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Utilizing Primary Cell Lines and 3D Cell Models to Better Represent a Living System

From transformed cell lines to primary cell lines and 3D modeling, there is a cell model for every application

by
Marnie Willman

Marnie Willman is the clinical writer at Today's Clinical Lab. She can be reached at mwillman@clinicallab.com

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Cell models and tissue culture form the epicenter of critical research worldwide, used for testing new therapies, modeling disease, and exploring the unknown. Science writer Marnie Willman spoke to Chongbei Zhao, MD, PhD, the head of Cells, Tissues, and Organoids Center at Stowers Institute for Medical Research. She explains some of the considerations surrounding different cell models and use of tissue culture in medical research. Note: These responses have been edited for clarity and style.

Portrait of Chongbei Zhao
Chongbei Zhao, MD, PhD
Credit: Chongbei Zhao

Q: What are the benefits and limitations of using cell lines for research, compared to animal models or other approaches?

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A: Cell lines are well established under specific lab conditions, making them excellent models for various studies. Compared to housing and maintaining animals, using cell models is much less expensive and technically easier to handle. Cell cultures also do not come with the ethical considerations that are a mandatory component of animal research. Cell models have been used for over 100 years, and there is a wide variety of cell lines openly accessible for a wide range of research. 

New options such as 3D cellular models and organ-on-a-chip systems are beginning to break down the barrier of lacking physiological complexity, which was originally one of the limitations of cellular models. Another predominant limitation of cell models is that genetic variability can occur as the cell lines are maintained over time. These accumulated changes can potentially alter their properties, affecting reproducibility of experimental results.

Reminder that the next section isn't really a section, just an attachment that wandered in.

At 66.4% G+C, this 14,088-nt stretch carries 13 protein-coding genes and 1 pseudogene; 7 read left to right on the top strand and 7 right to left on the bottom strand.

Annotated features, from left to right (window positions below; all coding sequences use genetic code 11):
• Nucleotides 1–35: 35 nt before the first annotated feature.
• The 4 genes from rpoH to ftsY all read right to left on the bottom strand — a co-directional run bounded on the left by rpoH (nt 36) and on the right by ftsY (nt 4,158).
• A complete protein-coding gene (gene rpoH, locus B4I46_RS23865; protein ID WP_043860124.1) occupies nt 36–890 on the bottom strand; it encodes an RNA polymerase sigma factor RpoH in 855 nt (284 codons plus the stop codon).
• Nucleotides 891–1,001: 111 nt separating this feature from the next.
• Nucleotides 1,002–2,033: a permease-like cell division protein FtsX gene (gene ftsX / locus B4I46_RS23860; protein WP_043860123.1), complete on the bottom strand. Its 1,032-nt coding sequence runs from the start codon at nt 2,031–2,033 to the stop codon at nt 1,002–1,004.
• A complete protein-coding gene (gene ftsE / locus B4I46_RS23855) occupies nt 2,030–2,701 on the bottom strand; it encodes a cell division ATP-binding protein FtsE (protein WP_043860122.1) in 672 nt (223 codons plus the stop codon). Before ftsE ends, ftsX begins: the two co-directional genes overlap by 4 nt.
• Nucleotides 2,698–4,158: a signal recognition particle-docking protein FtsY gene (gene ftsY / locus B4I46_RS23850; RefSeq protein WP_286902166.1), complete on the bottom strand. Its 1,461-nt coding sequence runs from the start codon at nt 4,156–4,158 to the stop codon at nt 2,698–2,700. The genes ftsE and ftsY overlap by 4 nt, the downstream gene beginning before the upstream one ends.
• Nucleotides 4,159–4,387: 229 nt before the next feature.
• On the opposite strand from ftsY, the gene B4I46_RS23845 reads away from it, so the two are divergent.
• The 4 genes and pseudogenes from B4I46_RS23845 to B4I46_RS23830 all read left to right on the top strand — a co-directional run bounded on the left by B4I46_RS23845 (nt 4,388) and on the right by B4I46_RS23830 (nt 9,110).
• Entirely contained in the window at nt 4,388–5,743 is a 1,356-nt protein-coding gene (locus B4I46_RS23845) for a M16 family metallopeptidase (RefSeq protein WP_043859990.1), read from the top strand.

Q: Your group works with several different primary cell lines. Can you explain what primary cell lines are and how they’re different? 

A: Primary cell lines are isolated and derived directly from a living organism, unlike other types of cell lines like immortalized cells. Immortalized cell lines have been manipulated to continue replicating and dividing indefinitely. Because primary cell lines aren’t manipulated this way, they more accurately represent the physiological properties of cells from the living organism being modeled. When modeling metabolism, aging, signaling, and other physiological processes, primary cell lines are a more representative model than immortalized cell lines. 

A common misunderstanding is that cell line-based research findings are directly translatable to animal models or human physiology.

The difficulty in working with primary cell lines is that they may require additional nutrients and specific experimental conditions (such as adjusted temperature, pH, environmental oxygen, etc.) to replicate. They also do not replicate indefinitely, and after a certain number of cell divisions, they undergo senescence. Primary cell lines may be less accessible than well established, immortalized cell lines, and can require specialized techniques or protocols to handle in a laboratory setting.